Following the police killing of George Floyd and the protests in Colorado and across the world, State Representative Leslie Herod proposed sweeping police reforms, which rapidly passed out of the state legislature. That is important legislation worth our attention. Here, though, I want to take a step back and look at the history of black legislators in Colorado, because they didn’t always play a prominent role in Colorado politics. The fact that we now take black elected officials for granted signals the moral progress our state has made over the decades.
Herod also serves as chair of the Black Democratic Legislative Caucus of Colorado. She writes about the caucus, “We stand on the shoulder of giants. Since Colorado’s founding, over 35 African Americans have served in either the State House of Representatives or the State Senate, dating back to 1897. We were the first state in the nation to have both an African American Speaker of the House and President of the Senate at the same time. And in 2017, for the first time in Colorado History, the BDLC had two members begin serving in the Senate together and six members serving together in the House.”
Let’s refresh a bit of history. The Civil War lasted from 1861 into 1865, and Colorado gained statehood in 1876 (hence the “Centennial State”). Colorado became a territory in 1861. And, as prominent legislator Jerry Kopel reviews, Colorado voters approved statehood in 1865. So early state history was very much bound up with the aftermath of the Civil War.
The much-missed columnist Ed Quillen takes the story from there. “Colorado tried again in 1865 [after voters previously rejected statehood], just after the Territorial Legislature amended the voting laws to disenfranchise African-Americans. On March 13, 1866, the U.S. Senate rejected Colorado statehood, partly on that account.” Two prominent black men, William Hardin and Barney Ford, an escaped slave, were among those who opposed statehood, Quillen notes. President Andrew Johnson also opposed Colorado’s statehood in 1866, partly because of the enfranchisement issue.
“Colorado amended its laws to allow black suffrage in 1867,” Quillen notes. He continues, “Our current state constitution, drafted in 1875, outlaws racial discrimination.” Colorado became a state the next year under President Ulysses S. Grant.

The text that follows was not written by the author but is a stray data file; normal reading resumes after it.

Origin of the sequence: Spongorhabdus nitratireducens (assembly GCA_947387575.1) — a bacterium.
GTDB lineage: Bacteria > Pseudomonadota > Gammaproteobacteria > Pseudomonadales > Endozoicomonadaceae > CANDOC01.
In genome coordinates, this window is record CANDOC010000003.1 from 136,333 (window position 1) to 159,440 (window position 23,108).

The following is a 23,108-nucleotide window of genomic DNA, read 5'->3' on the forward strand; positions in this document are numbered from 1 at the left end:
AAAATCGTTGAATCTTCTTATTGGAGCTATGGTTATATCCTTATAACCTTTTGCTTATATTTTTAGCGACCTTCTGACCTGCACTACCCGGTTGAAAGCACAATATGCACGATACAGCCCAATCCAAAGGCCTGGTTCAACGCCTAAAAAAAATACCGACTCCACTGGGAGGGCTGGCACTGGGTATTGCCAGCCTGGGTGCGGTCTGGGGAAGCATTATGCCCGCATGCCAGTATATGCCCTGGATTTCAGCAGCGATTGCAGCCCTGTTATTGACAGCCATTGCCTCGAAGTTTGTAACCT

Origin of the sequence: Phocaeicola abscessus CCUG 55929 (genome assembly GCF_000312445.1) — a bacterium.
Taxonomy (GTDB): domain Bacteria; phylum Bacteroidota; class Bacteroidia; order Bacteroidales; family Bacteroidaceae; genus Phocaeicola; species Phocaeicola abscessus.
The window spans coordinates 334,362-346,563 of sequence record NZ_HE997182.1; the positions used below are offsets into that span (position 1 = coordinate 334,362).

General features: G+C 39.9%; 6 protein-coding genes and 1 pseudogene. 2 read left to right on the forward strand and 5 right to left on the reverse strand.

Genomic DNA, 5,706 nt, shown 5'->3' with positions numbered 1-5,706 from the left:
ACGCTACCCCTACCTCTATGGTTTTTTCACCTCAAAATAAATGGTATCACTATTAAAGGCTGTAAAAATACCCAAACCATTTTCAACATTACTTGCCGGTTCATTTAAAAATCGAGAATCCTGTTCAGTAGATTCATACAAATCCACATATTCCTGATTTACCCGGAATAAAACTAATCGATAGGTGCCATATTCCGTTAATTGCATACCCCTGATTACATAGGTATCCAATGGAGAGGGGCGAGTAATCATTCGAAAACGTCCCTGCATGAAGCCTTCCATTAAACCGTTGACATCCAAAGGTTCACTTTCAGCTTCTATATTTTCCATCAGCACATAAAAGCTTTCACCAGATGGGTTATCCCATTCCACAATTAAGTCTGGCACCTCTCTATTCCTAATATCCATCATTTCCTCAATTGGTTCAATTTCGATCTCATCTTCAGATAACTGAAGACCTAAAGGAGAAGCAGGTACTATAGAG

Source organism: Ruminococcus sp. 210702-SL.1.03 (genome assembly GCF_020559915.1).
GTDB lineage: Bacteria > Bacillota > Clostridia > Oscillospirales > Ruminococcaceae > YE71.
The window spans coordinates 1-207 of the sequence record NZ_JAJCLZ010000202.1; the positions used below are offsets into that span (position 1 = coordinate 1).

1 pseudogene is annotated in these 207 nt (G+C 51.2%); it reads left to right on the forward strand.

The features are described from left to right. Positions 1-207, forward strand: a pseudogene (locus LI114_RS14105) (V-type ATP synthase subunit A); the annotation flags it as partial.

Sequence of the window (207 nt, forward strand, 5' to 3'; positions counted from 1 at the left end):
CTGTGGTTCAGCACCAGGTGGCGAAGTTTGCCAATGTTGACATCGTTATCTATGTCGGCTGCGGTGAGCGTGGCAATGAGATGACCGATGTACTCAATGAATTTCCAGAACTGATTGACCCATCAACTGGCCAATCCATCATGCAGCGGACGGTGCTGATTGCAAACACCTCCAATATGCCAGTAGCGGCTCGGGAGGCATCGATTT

The first record I found of a black Colorado legislator is for John T. Gunnell, apparently elected in 1880. I didn’t find much information about him.
I did, however, find a viciously racist attack on Gunnell published by the Leadville Democrat on February 24, 1881. The paper quotes, and even agrees with, a line from the South Arkansas Miner, “A negro has as good a right to hold a seat in the Colorado legislature as a Caucasion, if he is qualified.” (I quote the antiquated language of these old newspapers to indicate historical usage.) But then the paper calls Gunnell “illiterate” and “practically uninformed.” Shockingly, it adds, “The fact is, the effort to elevate the negro above the condition of servant, has so far been a miserable failure, notwithstanding there has been perhaps the usual number of exceptions.”
Obviously today, fourteen decades later, no newspaper would think or dare to publish such a horrifically racist opinion, although such views still might be found floating in the putrid sewers occupied by today’s racial nationalists.
Although I found out almost nothing about Gunnell, he must have been courageous to stare down the sort of rampant racism manifest in the paper.
The next record I found of a black Colorado legislator is of attorney Joseph H. Stuart, elected in 1894. A Pueblo Daily Chieftain article of October 27, 1894, reveals a lot about the man, stating, “Joseph H. Stuart makes one of the ablest speeches heard during the campaign.”